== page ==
On the water
If Stone Town speaks to Zanzibar’s cultural past and present, then tradition can also be found in the sparkling waters of the Indian Ocean that surround its shores. This is a place where fishing remains vital, even if tourism has become the main trade.
The gorgeous beach of Michamvi, 90 minutes from Stone Town on Zanzibar’s southeast coast, is the place for landlubbers looking for adventures on the water. Especially those who want to try their hand sailing a Ngalawa, a traditional canoe found along the Tanzanian coast.
This isn’t just a chance for tourists to play for the day, though. Carved from mango trees, these narrow vessels are still used to bring in the daily catch.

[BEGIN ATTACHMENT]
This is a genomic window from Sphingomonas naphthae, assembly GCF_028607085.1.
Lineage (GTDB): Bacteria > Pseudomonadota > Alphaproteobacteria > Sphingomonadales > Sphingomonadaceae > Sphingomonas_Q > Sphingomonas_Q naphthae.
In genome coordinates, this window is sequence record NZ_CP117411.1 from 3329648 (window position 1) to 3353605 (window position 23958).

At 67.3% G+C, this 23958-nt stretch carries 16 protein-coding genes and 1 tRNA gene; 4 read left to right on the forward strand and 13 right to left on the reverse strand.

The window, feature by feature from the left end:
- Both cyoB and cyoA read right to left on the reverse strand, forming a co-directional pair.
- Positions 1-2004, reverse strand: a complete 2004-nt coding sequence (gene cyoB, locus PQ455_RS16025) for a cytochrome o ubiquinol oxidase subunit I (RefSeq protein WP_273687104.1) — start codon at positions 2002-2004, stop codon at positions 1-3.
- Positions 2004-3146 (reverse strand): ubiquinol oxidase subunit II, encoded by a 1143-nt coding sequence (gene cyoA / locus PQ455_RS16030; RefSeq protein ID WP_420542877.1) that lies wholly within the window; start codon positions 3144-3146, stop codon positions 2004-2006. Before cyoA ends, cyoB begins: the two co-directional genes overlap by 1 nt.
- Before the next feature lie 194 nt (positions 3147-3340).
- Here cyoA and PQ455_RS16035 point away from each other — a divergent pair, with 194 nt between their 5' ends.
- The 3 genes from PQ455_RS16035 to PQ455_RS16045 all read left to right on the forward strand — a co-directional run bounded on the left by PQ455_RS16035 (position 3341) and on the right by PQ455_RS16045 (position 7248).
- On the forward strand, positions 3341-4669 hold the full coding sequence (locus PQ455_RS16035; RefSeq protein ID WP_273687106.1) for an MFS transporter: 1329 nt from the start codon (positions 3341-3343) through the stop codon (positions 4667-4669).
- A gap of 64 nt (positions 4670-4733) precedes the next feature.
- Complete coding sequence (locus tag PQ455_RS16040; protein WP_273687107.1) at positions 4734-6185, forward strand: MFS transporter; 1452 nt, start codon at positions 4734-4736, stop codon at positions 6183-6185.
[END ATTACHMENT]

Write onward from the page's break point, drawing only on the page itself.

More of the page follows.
Captain Ally, who is on hand to show us the ropes, doesn’t just get visitors out on the water. When he’s not busy showing off his skills, he’s out on his Ngalawa fishing.
“I fish. My job is a fisherman. Some days I fish tuna, barracuda, kingfish or calamari,” he says as the wind whips up and the waves begin to skitter.
Ally’s catch, and those of fishermen like him, are what keep Michamvi beach’s biggest draw in business. The Rock has become something of an Instagram sensation. Perched atop an outcrop a few meters from shore, in a traditional, thatched building, this superb restaurant not only serves some of the most creative seafood dishes around; it also happens to get cut off at high tide.
Built to exacting standards with minimal environmental impact, the chance to sample its remarkable crab ravioli with spirulina and then take a quick ferry ride back to the beach to sleep it all off, makes the pilgrimage to this place well worthwhile.
A scent of the past